Once the “Darling of the Indianapolis 500” Danica Patrick’s comments after her qualifying attempt on Saturday has made her the “target of discontent” from many of the fans at the Indianapolis Motor Speedway.
She was booed by the fans following her slow four-lap qualification average of 224.217 miles per hour on Pole Day. That ultimately left her 23rd out of the 24 cars during the first round of qualifications.
Patrick wasn’t booed because she was so slow — she was booed because she wouldn’t take any responsibility for the car’s performance.
Instead, she blamed the team and that is what angered the 40,000 or so fans that came out on Pole Day when they heard her comments over the public address system.
“I think it was absolutely awful,” Patrick said. “I wasn’t flat the last two laps and I was scared to death flat the first two. And it didn’t get any better.
“I’ve never been bad here before. I’ve never been outside the top 10 on a finish or qualifying so, um, it’s not my fault. This car is not good.”
When the fans showered her with a loud chorus of boos, a startled Patrick turned to her public relations representative and asked, “Why are they booing?”
By then the damage had been done and Patrick is experiencing life under the microscope at the Indy 500. She has been there before but for much more positive circumstances.
Like her rookie season in 2005 when she became the first female driver ever to lead laps in the world’s most famous race. She was in the lead with seven laps to go before she was passed by eventual winner Dan Wheldon. Patrick finished fourth.
That was the start of “Danica Mania” as Patrick became a mainstream cultural phenomenon.
She finished eighth at Indy in 2006 and 2007, but many believed she drove better races in both of those years than her fourth-place finish as a rookie in 2005.
Her star power increased dramatically on April 20, 2008, when she became the first female ever to win a race in a major, closed-course racing series when she drove to victory at Twin Ring Motegi in Japan.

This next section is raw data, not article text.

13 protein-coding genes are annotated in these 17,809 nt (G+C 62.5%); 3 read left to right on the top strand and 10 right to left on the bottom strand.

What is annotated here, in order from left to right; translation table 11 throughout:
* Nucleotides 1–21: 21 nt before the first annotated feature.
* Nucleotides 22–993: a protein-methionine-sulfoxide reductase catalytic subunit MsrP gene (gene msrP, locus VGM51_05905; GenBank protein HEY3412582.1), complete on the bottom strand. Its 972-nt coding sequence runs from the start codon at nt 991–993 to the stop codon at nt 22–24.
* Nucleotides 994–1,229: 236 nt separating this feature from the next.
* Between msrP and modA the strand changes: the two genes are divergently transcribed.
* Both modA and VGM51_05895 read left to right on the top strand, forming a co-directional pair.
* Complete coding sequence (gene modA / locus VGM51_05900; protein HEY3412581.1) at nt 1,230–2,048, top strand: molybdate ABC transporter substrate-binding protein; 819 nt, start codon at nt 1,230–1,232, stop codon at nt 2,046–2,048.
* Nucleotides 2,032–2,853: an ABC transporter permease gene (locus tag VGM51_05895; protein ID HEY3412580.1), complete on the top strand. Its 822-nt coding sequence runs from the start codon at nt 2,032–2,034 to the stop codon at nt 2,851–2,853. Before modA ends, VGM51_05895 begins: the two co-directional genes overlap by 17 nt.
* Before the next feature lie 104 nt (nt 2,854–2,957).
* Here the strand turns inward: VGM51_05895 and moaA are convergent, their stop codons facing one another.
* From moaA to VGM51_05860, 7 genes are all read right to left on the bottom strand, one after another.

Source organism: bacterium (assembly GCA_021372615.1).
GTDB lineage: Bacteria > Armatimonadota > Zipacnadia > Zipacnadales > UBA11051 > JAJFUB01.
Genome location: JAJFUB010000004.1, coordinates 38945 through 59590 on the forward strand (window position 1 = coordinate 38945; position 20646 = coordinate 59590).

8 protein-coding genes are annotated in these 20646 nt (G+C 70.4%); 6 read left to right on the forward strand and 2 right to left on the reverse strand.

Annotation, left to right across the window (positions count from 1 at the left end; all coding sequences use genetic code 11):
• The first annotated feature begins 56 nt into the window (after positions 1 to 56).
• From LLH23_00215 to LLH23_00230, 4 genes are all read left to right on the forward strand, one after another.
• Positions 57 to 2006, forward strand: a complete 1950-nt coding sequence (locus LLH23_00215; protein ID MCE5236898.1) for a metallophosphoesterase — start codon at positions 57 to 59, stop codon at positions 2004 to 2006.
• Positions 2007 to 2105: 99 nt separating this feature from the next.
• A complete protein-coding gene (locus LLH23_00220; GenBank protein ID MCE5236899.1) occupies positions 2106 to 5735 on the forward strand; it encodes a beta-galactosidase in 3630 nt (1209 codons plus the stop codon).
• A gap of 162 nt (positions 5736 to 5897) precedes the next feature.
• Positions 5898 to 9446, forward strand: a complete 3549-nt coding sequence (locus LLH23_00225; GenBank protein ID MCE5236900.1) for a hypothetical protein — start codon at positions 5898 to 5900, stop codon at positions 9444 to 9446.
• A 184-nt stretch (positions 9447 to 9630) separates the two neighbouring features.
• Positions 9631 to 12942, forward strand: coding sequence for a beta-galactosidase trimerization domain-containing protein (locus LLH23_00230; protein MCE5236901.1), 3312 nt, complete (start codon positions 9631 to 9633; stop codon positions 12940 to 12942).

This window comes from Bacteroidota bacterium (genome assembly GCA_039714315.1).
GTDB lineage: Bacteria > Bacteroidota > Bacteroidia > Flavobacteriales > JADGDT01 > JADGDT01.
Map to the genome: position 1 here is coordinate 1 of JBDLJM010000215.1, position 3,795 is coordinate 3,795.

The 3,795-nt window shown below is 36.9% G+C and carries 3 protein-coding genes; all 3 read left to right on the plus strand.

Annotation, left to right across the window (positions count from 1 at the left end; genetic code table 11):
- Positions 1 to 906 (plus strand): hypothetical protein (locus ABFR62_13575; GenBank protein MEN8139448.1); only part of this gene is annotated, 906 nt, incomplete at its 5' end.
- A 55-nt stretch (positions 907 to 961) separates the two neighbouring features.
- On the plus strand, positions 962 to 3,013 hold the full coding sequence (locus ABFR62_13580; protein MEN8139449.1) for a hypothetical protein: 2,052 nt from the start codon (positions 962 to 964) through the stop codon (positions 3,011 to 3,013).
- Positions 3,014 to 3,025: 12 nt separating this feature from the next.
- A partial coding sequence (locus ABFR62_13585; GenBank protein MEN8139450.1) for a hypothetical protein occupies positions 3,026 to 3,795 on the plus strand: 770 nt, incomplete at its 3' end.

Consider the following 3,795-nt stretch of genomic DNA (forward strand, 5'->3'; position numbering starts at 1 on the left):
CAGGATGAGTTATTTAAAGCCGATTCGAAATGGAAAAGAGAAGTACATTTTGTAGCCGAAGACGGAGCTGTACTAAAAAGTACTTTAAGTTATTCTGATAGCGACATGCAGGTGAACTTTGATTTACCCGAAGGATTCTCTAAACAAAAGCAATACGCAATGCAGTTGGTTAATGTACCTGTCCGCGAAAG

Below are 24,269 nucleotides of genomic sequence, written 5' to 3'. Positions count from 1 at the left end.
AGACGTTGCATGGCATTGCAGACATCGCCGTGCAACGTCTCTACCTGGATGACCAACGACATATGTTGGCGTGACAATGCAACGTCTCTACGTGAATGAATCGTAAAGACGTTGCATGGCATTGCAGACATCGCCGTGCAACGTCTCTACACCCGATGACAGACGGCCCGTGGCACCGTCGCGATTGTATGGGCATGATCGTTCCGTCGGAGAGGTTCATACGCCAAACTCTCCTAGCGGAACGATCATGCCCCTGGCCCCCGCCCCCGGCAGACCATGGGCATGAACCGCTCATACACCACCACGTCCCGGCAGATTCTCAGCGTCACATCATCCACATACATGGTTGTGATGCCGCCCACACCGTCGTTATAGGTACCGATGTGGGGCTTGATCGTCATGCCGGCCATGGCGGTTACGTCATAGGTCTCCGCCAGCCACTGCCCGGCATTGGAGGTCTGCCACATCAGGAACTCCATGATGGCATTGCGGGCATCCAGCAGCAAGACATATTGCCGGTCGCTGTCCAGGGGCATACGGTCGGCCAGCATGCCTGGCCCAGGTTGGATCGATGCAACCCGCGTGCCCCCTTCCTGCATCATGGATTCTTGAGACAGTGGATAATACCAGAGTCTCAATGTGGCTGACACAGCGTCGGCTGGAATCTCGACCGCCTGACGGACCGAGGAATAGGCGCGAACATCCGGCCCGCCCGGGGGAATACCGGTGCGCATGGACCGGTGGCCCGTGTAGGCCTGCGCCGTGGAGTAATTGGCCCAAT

But Patrick rebounded in 2009 with her best IndyCar season, finishing third in the Indy 500 — the best ever for a female — and finishing fifth in the IndyCar Series standings.
By then, the Patrick saga saw her branch out into NASCAR when she signed a limited race schedule to compete in the NASCAR Nationwide Series with JR Motorsports. This was after she resigned a two-year contract extension with an option year at Andretti Autosport.
This was going to be the year that Patrick made it big in two different forms of auto racing. Her brand awareness would increase dramatically, especially if she proved to be competitive in NASCAR and stayed out front in the IZOD IndyCar Series.
So far in 2010 she’s done neither.
She’s crashed out of two of her three Nationwide events and finished 31st in the one race she finished at Auto Club Speedway in Fontana, Calif.
Patrick knew it would be a tough transition to adapt to NASCAR, but always had the faith that when she returned to the Andretti Autosport IndyCar that she would return to the front of the field.
That hasn’t happened.
Her best finish in five IndyCar races this season was seventh.
The Indy 500 was the race that Patrick had hoped to get her back on target. Instead, she has missed the mark and will start the biggest race of the year way back in 23rd place.
“I have been in the back of the field at some points during this race, the first race in particular where I went toward the front, and I started up front. Then I stalled it,” Patrick recalled. “It’s a lot of buffeting; it’s a lot of moving around. A lot of thinking, ‘Is this thing broken right now? Because it doesn’t feel right.’ But at least I have that experience if for some reason we decide that we’re just not going to go out again.
“The car deserves to be higher up than this. It’s better than this. It’s just not set up right.”
She made a step toward that on Sunday with an apology.
“I was a little emotional yesterday,” Patrick said. “I was still shaking when I did the interview because we were on a very, very ragged edge out there.”
What Patrick finds most difficult is the reaction of the fans. When those cheers turned to boos, she was disheartened.